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Older people with disabilities are less likely to recover from falls says study

29th August 2013

This news article is from Handicare UK. Articles that appear on this website are for information purposes only.

Researchers from the Yale School of Medicine have conducted a study which reveals that older people with disabilities and mobility difficulties are less likely to recover if they fall. The striking figures give a great deal of insight into the importance of taking steps to prevent the likelihood of such a fall occurring.

Full details of the results of the study were published in the JAMA Internal Medicine journal, which can be accessed here. One hundred older people were assessed in the Yale study and all of them had fallen within the past year; the factor monitored was their recovery rate in relation to whether or not they had a severe disability before the fall. The subjects were then visited a year after their fall to see how well they were getting on, and, in summary, those who did not have a disability before their incident were far more likely to recover compared to those who had disabilities.

Startling figures revealed that older people who did not have a disability before the fall had a 45% chance of rapid recovery and 38% chance of gradual recovery, whilst those who had progressive mobility difficulties and other disabilities before the fall had a 70% probability of no recovery and those with a severe disability had a 100% probability of no recovery.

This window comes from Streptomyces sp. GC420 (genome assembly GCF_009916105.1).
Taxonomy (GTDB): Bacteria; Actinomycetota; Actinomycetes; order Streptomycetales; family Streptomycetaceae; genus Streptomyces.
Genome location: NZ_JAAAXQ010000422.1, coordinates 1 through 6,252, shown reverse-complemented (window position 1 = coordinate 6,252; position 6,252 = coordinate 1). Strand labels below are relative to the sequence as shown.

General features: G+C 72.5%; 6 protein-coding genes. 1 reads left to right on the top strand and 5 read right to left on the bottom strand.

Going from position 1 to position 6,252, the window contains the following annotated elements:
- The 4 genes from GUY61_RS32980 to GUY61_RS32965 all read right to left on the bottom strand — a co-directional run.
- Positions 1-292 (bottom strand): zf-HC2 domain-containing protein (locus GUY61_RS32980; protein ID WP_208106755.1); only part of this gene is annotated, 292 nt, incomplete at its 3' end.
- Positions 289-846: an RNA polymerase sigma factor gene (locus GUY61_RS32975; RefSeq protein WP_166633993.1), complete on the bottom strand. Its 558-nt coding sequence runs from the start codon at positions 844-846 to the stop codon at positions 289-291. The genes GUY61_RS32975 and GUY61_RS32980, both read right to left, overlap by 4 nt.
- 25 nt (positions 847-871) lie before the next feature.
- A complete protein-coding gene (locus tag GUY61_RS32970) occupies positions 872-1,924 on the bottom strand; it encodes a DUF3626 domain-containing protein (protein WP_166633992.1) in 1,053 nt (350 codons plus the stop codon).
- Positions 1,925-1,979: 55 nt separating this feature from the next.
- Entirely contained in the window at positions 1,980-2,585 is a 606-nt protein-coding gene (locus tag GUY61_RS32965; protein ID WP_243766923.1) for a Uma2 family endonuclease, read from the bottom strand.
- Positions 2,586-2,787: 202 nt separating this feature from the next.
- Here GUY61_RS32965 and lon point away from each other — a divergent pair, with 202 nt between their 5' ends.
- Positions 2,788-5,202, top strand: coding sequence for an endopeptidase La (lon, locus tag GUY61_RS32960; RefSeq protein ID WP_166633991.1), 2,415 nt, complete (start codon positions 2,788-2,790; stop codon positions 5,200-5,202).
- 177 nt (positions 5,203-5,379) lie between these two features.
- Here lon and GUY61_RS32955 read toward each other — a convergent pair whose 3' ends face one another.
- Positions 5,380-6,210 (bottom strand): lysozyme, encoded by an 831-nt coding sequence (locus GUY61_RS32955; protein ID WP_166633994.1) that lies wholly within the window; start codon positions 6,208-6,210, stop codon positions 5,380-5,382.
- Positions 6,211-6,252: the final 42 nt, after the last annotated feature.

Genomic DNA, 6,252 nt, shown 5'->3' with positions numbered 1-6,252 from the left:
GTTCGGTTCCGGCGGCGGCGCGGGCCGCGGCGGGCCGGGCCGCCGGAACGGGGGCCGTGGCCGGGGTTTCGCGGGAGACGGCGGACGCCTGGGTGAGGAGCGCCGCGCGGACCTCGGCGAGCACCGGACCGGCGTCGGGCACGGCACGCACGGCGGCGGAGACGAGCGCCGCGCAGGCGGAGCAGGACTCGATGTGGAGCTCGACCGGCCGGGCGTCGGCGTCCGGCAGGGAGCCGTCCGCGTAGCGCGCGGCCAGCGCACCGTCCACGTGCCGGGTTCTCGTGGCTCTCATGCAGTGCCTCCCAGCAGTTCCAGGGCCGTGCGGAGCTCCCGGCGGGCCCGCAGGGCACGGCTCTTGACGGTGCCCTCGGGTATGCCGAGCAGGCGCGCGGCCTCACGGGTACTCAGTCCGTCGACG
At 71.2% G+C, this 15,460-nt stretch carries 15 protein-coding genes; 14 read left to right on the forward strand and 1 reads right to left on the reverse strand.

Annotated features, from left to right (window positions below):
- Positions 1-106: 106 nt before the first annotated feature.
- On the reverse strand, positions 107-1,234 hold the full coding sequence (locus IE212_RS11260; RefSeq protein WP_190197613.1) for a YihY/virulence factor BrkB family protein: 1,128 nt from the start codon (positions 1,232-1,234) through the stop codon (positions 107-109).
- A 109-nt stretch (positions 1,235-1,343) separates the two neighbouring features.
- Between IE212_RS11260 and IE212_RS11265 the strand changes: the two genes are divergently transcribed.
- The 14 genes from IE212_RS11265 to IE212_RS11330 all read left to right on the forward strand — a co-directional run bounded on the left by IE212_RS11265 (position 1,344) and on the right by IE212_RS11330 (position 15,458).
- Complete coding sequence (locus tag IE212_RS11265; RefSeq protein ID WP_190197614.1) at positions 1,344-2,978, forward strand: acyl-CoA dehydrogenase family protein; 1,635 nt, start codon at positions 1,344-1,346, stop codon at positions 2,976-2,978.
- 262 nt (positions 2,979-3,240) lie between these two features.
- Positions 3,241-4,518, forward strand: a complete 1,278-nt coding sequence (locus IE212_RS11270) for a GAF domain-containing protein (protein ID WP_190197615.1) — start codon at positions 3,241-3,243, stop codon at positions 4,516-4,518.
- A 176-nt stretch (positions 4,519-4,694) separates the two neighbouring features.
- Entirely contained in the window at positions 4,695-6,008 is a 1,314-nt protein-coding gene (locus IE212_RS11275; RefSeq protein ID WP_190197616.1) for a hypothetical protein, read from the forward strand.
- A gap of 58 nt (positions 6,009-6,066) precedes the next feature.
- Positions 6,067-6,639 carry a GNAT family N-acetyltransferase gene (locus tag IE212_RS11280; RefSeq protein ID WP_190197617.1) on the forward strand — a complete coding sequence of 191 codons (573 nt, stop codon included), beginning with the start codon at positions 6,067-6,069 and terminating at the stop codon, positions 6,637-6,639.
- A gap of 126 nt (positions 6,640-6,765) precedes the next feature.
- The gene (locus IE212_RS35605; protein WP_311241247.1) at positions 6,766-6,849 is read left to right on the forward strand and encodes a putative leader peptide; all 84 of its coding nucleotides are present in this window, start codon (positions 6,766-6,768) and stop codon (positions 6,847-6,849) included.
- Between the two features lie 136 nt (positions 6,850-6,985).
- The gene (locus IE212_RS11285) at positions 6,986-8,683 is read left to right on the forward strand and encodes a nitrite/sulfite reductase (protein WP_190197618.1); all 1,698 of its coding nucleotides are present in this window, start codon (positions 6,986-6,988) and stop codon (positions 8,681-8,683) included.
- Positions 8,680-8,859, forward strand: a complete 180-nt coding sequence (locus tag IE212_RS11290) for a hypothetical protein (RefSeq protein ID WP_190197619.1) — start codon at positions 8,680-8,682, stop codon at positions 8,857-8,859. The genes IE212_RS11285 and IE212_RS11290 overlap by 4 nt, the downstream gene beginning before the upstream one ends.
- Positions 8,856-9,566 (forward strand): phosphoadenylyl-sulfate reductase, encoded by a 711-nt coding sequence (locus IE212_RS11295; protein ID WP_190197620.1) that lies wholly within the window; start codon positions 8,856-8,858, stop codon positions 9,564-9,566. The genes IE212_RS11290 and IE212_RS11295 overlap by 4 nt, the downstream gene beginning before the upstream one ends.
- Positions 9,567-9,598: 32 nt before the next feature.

This research highlights the importance of preventing falls in the first place, ensuring that elderly people are less likely to be hospitalised and are supported at home by installing hand rails and mobility aids such as riser recliner chairs. Rather than being a cause for worry, this research will hopefully generate a reaction that will see the older generation and their support networks make further progress towards taking precautionary measures.

There are plenty of options available to help older people live their daily lives with a reduced chance of falling; a stairlift can be installed to help them get upstairs and downstairs with ease, a ramp made with non-slip material can replace outdoor steps to prevent slipping in wet or icy conditions, and low shower trays in the bathroom will lessen the chance of tripping over when exiting the shower. These are just a few adaptation ideas that can easily and affordably be added to the home of an older person with a disability.

As well as lowering the possibility of falling, installing independent-living aids can help those who are concerned about this happening feel safer in their own homes, eliminating a potential source of considerable stress. As this study from the Yale School of Medicine shows, it is well worth taking time to consider ways of reducing the potential for falls.

Image Credit: The U.S. Army (flickr.com)